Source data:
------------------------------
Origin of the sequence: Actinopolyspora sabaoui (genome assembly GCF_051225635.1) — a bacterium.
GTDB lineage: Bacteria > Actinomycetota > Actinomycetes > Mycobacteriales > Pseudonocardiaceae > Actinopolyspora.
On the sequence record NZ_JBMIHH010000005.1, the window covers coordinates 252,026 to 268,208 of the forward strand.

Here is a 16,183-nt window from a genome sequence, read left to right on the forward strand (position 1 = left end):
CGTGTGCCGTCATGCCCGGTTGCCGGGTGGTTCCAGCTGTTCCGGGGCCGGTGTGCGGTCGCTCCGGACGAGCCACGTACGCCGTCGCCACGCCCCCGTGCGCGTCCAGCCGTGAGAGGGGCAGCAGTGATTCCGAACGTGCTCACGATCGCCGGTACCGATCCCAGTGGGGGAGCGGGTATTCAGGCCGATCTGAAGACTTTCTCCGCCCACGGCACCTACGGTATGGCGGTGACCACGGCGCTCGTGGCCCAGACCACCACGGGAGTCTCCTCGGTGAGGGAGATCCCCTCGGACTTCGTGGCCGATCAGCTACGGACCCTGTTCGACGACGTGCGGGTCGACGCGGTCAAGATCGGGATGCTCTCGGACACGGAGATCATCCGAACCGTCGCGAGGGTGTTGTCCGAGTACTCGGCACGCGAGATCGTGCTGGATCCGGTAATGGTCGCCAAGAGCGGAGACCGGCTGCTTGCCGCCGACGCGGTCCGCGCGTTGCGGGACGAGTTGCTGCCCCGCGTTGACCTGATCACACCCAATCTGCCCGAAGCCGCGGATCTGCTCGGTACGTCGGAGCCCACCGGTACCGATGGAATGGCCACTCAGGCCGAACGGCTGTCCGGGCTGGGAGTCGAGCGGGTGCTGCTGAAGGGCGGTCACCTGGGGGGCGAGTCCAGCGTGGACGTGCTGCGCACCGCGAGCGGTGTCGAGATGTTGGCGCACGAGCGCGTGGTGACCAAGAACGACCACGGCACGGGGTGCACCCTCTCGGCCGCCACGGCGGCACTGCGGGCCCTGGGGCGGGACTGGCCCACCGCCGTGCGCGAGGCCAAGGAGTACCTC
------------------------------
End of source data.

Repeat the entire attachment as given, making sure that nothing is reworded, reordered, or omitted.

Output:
Origin of the sequence: Actinopolyspora sabaoui (genome assembly GCF_051225635.1) — a bacterium.
GTDB lineage: Bacteria > Actinomycetota > Actinomycetes > Mycobacteriales > Pseudonocardiaceae > Actinopolyspora.
On the sequence record NZ_JBMIHH010000005.1, the window covers coordinates 252,026 to 268,208 of the forward strand.

Here is a 16,183-nt window from a genome sequence, read left to right on the forward strand (position 1 = left end):
CGTGTGCCGTCATGCCCGGTTGCCGGGTGGTTCCAGCTGTTCCGGGGCCGGTGTGCGGTCGCTCCGGACGAGCCACGTACGCCGTCGCCACGCCCCCGTGCGCGTCCAGCCGTGAGAGGGGCAGCAGTGATTCCGAACGTGCTCACGATCGCCGGTACCGATCCCAGTGGGGGAGCGGGTATTCAGGCCGATCTGAAGACTTTCTCCGCCCACGGCACCTACGGTATGGCGGTGACCACGGCGCTCGTGGCCCAGACCACCACGGGAGTCTCCTCGGTGAGGGAGATCCCCTCGGACTTCGTGGCCGATCAGCTACGGACCCTGTTCGACGACGTGCGGGTCGACGCGGTCAAGATCGGGATGCTCTCGGACACGGAGATCATCCGAACCGTCGCGAGGGTGTTGTCCGAGTACTCGGCACGCGAGATCGTGCTGGATCCGGTAATGGTCGCCAAGAGCGGAGACCGGCTGCTTGCCGCCGACGCGGTCCGCGCGTTGCGGGACGAGTTGCTGCCCCGCGTTGACCTGATCACACCCAATCTGCCCGAAGCCGCGGATCTGCTCGGTACGTCGGAGCCCACCGGTACCGATGGAATGGCCACTCAGGCCGAACGGCTGTCCGGGCTGGGAGTCGAGCGGGTGCTGCTGAAGGGCGGTCACCTGGGGGGCGAGTCCAGCGTGGACGTGCTGCGCACCGCGAGCGGTGTCGAGATGTTGGCGCACGAGCGCGTGGTGACCAAGAACGACCACGGCACGGGGTGCACCCTCTCGGCCGCCACGGCGGCACTGCGGGCCCTGGGGCGGGACTGGCCCACCGCCGTGCGCGAGGCCAAGGAGTACCTC